QiGong For Elbow And Wrist Pain

We text, we type, we grip, we grab. On any given day we ask our arms and hands to do a million and one complex tasks. We may even go to the gym to strengthen those muscles. But once again our underlying drive is that it will enable us to grip, grab and move even heavier things than we did before.

But how much time do we actually spend balancing out all that contracting with relaxing, loosening and stretching those same, often forgotten muscles and tendons of the forearms? This is where using Qigong for elbow and wrist pain can do wonders.

The complex manual dexterity that our fingers and hands provide, is reliant on the proper functioning of the 20 different muscles in the forearms. However, the problem lies in the fact that the tasks we tend to perform, recruit the same set of muscles, moving the joints through very similar ranges of motion. 

What is the cause of pain in the Elbow and Wrist?

These repetitive movements cause facial adhesions to build up, forming scar tissue between the muscles. That scar tissue leads to internal muscle friction, restriction, and eventually inflammation and degeneration.

Once scar tissue has built up in the muscles affecting the elbow and wrist, irritation is just around the corner. The problem is, our hands never get a rest. Try going through just one afternoon without using your hands… AT ALL! Not easy. Because they never get to rest, it is very hard for them to heal once injured. 

Other than actually breaking your arm and putting it in a sling, it’s the only time that the muscles and joints of your upper limbs can take a vacation.

Once again the problem lies in the way we live our lives. Disease is truly a product of behaviour. Although we may do many different things in our day, when it comes to our hands, grabbing and holding STUFF tends to be 90% of their job description.

Maybe we need to take mid-day shadow puppet sessions or break out our flamenco castanets to change up the motor recruitment a little. This would challenge us to move our muscles and joints in new and exciting ways which would, in turn, break up some of the connective tissue glue that is causing so much discomfort.

A woman holding her elbow. Pin

What muscles affect the function of the Elbow and Wrist?

Much of the pain we experience is due to the dysfunction of two specific compartments of muscles. The first is the lateral compartment (outside of the elbow). The Brachioradialis and the Extensor digitorum communis muscles that lie on the lateral side of our forearm, tend to be the focus of much of the treatment and rehab exercises when it comes to elbow and wrist pain. 

These are the guys causing what we used to call tennis elbow, now more commonly known as mousers elbow. They are responsible for extending the wrist and fingers.

The second is the medial compartment (inside of the elbow). The flexor carpi radialis (FCR) and the pronator teres muscles that lie on the medial side of our forearm, tend to be the focus when it comes to the golfer's elbow. They are responsible for flexing and rotating the wrist.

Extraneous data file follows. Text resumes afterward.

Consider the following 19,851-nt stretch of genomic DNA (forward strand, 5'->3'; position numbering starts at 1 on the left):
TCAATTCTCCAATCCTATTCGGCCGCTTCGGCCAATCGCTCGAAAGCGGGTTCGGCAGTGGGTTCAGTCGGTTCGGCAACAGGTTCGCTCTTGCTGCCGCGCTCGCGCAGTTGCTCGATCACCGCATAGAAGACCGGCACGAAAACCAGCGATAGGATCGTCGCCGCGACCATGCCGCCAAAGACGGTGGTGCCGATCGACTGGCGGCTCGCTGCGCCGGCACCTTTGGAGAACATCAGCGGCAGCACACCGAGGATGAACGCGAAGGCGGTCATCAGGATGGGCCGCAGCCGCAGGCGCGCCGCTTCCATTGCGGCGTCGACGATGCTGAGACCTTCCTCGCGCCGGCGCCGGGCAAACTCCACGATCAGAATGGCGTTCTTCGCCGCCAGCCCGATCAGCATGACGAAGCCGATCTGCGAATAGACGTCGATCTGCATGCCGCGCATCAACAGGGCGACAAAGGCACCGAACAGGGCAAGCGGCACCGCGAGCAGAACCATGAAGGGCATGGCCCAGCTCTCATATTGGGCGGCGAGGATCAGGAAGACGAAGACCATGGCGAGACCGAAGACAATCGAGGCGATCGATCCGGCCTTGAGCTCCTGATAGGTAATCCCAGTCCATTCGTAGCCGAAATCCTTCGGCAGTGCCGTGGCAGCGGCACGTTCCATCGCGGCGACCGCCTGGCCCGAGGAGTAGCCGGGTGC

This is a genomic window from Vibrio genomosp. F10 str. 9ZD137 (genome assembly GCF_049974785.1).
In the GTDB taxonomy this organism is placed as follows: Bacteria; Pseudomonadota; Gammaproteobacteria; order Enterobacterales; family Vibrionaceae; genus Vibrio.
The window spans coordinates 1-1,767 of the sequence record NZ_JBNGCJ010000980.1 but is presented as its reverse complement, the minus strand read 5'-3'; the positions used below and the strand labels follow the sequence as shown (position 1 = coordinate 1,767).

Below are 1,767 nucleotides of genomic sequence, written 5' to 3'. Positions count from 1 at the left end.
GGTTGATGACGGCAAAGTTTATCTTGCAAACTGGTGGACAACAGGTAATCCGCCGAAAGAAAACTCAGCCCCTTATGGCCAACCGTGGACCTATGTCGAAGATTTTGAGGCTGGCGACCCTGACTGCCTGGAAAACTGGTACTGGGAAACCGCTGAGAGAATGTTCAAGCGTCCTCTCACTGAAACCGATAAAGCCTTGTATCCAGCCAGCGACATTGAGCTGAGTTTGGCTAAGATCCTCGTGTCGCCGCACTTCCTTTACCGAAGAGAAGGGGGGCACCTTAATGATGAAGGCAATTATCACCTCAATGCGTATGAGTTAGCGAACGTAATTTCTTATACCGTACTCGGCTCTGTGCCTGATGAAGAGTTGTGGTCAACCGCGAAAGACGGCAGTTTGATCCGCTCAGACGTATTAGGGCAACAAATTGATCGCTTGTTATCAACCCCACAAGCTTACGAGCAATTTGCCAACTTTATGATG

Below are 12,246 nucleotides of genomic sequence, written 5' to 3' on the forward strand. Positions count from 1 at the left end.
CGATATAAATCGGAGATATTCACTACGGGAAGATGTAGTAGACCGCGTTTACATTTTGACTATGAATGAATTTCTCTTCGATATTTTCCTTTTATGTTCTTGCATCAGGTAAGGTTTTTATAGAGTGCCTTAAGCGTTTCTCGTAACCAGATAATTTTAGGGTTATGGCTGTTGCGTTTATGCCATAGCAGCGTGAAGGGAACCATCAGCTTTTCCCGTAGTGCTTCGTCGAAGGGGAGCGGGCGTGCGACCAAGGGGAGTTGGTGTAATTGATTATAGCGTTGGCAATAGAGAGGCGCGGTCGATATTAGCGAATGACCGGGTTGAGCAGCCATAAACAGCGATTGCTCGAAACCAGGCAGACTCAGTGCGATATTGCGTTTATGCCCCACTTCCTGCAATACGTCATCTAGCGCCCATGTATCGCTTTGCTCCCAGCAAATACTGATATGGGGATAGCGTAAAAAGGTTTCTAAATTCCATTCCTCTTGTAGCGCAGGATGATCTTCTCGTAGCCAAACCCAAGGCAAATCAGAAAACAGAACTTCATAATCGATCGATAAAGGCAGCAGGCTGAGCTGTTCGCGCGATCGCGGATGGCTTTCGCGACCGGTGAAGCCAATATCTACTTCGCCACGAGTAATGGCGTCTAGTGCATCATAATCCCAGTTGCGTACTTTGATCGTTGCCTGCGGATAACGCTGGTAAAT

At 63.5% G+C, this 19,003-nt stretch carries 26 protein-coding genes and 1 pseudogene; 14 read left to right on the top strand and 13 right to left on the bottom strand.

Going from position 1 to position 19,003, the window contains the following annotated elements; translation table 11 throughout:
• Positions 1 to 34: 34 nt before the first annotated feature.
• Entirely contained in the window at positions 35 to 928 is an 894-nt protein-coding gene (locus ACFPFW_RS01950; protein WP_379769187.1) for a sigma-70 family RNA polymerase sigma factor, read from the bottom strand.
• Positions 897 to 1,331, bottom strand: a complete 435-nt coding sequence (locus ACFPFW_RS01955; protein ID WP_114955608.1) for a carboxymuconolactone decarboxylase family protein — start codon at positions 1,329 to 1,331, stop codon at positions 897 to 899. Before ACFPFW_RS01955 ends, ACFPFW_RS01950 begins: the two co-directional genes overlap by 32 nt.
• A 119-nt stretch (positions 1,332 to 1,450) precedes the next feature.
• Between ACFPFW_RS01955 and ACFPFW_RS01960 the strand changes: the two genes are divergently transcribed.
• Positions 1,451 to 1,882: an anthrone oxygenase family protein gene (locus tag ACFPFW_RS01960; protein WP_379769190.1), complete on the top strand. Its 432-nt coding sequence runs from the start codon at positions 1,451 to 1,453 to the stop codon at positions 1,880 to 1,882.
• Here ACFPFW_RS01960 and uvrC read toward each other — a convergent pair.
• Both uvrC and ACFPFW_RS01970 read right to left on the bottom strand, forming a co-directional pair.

But the basic pathology is the same. Certain muscles get overused leading to fascial adhesions and motor recruitment restrictions. As things get tighter, friction on underlying structures is increased leading to different irritations and resulting inflammation. All of which leads to pain and discomfort.

How Can Qigong Exercise Help Elbow and Wrist Pain?

This is where Qigong exercise comes in,.... well.... handy! The movements of Qigong often employ soft rotational movements performed through rather large ranges of motion. This helps to balance out the forearms by engaging all, instead of only a few of the muscles responsible for the movement of the fingers and hands.

By challenging the muscles and motor pathways with gentle, yet complex and diverse movements, you can very quickly bring those cranky elbows, stiff wrists, and achy knuckles back into harmony. 

A man holding his wrist. Pin

Qigong Exercises for Elbow and Wrist Pain

Qigong Exercise #1 - Turning the light bulb- This Qigong movement helps to activate and balance the supinator and pronator muscles of the forearms. It can even be done while sitting at your desk. It’s great for those people who spend their day hammering away at a keyboard. Every 2 hours take 1 minute and Turn The Light Bulbs!!

Qigong Exercise #2 - Stretch and Receive - This Qigong movement helps to tie in the supinators and pronators with the flexor and extensors of the wrist and hand.  Once again, this exercise can be done while sitting at your desk without drawing too much attention to your secret Qigong office workout.

Qigong Exercise #3 - Tea Cups - This movement activates the entire arm from shoulder to fingertip. It is the signature movement of the Wiji Qigong set. It has been said that this exercise is a “full-body fixer-upper!” 

A man grabbing his elbow. Pin

It can be used as a stand-alone full-body moving meditation that provides stimulation to every acupuncture meridian. It is however done in a standing position so you may want to invite your colleagues to join in so you don’t look like you’re practicing the latest Tic Toc routine!

These three exercises can be done as often as you like. Do them first thing in the morning to prepare your arms for whatever you have in store for them on that day. Use them in the afternoon to relieve the stress and strain of repetitive movements at work or in the garden. 

Finally, you could use them at the end of the day to bring the arms back into balance after a hard day's work. Whatever the time, using Qigong for elbow and wrist pain is always a good choice.

...Give it a try!

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    1. Hi Carolyn, Sorry I don’t have a program for that at this time. But that is a great idea. I will do my best to create one for you in the next couple of weeks. Stay Tuned!